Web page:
As the killer descends into madness, the murders become increasingly grisly. More than anything, I appreciated that the directors didn't show as much as they could have! The point is made more effectively because your imagination goes wild about whatever might be going on. Still, you see enough to know the murders are disgusting. And, knowing that Jack the Ripper was a real psychopath who terrorized London and escaped capture--that the mystery remains unsolved--compounds the shock.

But what I found almost more disturbing was the bigger picture. The Hughes Brothers painstakingly recreated how people lived in Whitechapel, showing how they suffered, with social barriers, prejudices, and racism, and dealt with their own vices. Meanwhile, across town, high society was exploring medical breakthroughs and oddities: In one scene all the rich doctors are gawking at the Elephant Man. In another, they're calmly demonstrating a new experimental procedure, giving terrified patients lobotomies! Those scenes freak me out more than hearing Jack slashing whatever off-screen.

You get a real feel for the atmosphere and realize the sad circumstances these women--the murder victims--were in during that era, dealing with the hypocritical connection that wealthy society had to them and the overbearing control men had over their lives. The film presents a conspiracy reaching as far up as the royal family. Seeing From Hell this time around, I was intrigued by the murder mystery.  With so many suggested suspects, it'll keep you on edge and guessing till the end.

And Johnny's in it--and into it!
Brad Pitt was originally slated to play Abberline. Can you imagine!? Luckily, it wasn't meant to be. When Johnny signed on for From Hell instead, those in charge at the studio were worried--as usual. "Studios love Johnny, but they're scared of Johnny too," Albert Hughes says. "They don't necessarily see him as a bankable star because of his own choices. He's made interesting choices instead of the obvious choices." 

On the set: Johnny with Allen and Albert Hughes
As a kid, Johnny was fascinated by the Jack the Ripper story. (Do you think his parents were ever concerned?)  "The guy was serious!" Allen Hughes confirms. "He actually did own a lot of the books for many years and knew a lot of the theories. He was a buff!" 

Everyone was impressed with Johnny's work. While they all admired him as an actor already, working with him on this project took their opinions to another level. Having worked on From Hell for 5 years, Allen Hughes explains that Johnny's excitement about it was contagious and boosted both directors' confidences, helping them to keep going and get the movie made: "Everyone's all over him as an actor, but when it comes to the script, when it comes to ideas, when it comes to overall energy and intelligence and what he brings that's intangible to the project, it's like, wow, this guy doesn't get enough credit!" Not that he ever slacks in the acting department: "The thing about Johnny Depp is that it's cliche to say that he's a great actor who doesn't appear to be acting, but he really doesn't!" scriptwriter Rafael Yglesias says. "I'm convinced that there's 60 to 70% of him that isn't even working most of the time because he can so quickly reach a performance that's absolutely excellent." Agreed!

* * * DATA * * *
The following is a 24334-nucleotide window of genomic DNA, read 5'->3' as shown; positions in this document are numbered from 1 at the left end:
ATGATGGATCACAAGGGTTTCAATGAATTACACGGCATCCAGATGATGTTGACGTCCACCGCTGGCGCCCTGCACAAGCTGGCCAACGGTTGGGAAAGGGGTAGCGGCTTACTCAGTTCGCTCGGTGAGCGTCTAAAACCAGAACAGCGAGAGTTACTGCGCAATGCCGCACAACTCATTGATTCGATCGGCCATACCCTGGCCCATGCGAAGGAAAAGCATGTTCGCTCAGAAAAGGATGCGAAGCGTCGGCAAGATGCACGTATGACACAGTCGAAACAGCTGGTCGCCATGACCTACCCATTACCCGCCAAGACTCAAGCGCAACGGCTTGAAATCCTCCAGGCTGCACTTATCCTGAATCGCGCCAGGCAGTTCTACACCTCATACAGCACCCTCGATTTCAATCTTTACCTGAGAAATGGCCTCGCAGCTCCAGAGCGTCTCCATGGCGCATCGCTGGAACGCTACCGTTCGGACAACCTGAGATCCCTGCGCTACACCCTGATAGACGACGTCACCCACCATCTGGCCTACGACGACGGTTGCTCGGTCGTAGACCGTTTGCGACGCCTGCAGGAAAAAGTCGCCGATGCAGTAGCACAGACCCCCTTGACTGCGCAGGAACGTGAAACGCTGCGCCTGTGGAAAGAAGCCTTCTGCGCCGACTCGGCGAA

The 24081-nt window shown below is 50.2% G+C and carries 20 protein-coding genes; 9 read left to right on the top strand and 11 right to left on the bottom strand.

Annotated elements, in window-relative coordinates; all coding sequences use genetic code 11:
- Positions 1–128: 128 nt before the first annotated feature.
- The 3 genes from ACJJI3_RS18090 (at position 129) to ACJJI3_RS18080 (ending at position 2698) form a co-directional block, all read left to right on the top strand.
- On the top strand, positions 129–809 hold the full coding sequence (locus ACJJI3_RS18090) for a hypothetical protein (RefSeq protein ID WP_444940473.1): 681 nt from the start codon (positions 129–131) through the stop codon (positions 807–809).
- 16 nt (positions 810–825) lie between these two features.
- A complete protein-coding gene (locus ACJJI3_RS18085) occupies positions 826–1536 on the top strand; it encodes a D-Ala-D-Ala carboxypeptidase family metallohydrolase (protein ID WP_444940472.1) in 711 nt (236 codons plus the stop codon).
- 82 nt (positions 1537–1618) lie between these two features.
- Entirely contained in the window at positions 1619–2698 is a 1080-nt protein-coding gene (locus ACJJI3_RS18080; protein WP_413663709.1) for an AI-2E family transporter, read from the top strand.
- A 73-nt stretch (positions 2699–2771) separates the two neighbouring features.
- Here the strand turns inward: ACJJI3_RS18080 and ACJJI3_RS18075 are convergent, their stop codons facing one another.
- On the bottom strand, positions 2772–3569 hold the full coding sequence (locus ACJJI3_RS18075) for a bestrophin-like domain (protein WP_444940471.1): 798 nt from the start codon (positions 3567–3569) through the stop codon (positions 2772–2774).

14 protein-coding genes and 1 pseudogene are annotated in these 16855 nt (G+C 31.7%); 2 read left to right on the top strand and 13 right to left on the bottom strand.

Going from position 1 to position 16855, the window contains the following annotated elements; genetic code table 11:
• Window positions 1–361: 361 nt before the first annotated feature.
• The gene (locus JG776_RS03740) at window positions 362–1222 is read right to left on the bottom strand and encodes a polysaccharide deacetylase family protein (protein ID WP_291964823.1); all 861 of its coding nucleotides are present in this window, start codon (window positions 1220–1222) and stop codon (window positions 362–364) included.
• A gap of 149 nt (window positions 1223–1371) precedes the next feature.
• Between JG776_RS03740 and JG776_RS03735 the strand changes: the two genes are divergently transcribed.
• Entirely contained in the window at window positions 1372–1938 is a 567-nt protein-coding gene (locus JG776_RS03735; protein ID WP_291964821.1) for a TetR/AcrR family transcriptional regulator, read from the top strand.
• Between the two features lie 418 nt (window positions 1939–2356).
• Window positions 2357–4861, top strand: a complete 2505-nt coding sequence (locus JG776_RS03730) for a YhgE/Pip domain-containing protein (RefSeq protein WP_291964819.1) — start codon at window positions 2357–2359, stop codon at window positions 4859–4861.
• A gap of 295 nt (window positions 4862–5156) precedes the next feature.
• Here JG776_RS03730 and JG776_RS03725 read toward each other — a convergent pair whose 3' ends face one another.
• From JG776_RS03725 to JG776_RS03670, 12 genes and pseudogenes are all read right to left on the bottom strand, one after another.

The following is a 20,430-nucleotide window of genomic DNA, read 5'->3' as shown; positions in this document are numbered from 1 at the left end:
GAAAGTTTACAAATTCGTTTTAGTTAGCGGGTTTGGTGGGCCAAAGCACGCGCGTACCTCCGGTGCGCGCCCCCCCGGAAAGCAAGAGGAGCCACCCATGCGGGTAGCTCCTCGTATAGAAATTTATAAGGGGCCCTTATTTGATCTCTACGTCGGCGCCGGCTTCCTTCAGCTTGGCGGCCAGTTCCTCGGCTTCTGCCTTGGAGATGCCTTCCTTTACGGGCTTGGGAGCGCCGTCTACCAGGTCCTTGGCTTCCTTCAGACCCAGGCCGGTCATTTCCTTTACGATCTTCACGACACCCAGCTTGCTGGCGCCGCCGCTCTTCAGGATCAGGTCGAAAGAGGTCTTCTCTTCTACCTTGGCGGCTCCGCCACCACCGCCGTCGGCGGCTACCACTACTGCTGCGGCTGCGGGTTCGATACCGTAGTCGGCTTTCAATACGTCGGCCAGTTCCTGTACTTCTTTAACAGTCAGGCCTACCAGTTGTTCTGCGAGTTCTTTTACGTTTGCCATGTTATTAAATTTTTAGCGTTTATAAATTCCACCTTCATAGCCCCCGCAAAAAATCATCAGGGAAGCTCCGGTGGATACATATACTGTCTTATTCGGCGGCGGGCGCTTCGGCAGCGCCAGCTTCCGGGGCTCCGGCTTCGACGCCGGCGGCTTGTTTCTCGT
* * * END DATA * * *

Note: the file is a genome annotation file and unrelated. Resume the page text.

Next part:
The Kitties are on the lookout.
What I like most about this movie is the historical accuracy, the details involved, and the overall style. You feel like you're there and you're always on edge. Like the Hughes Brothers, instead of depicting all the blood and guts, I opted for atmosphere and surroundings in this tribute.

Johnny Kitties: Celebrating Johnny Depp Film #24--From Hell (2001) [June 17, 2012]

The Jack the Ripper case was one of the first to be fully dramatized by the media. Here, Abberline investigates one of the murders amid a growing crowd who want a glimpse of the sensational crime scene. (You can find Norman, Simon, and Comet policing the crowd of onlookers, including The Mother Kitty, Mini, Lily, and Ashes.)  Amid the chaos, he discovers grape stems and shows them to Sergeant Godley (B.J.), explaining that this clue points to a killer who is wealthy enough to afford such luxurious fruit. It must be someone from the other side of town!

What's Next?
Johnny teams up again with Terry Gilliam, but they get Lost in La Mancha!

All film images © 20th Century Fox; on-set image © unknown (courtesy of; illustration © Melissa Connolly

Wednesday, September 05, 2012


B.J. stands for Bob, Jr. Although he was not related to the original Bob Cat--who my sister cared for in Cincinnati for a while before he found a permanent home with one of her friends--B.J. earned his name because he was not only similar to Bob in looks but in temperament too. These two cool kitties bring in the sunshine. Maybe that's explains their cheery coats. (B.J.'s on the right...I mean, the left. No, the right....Um....)

Identical (August 31, 2012)
(Illustration Friday: August 31, 2012)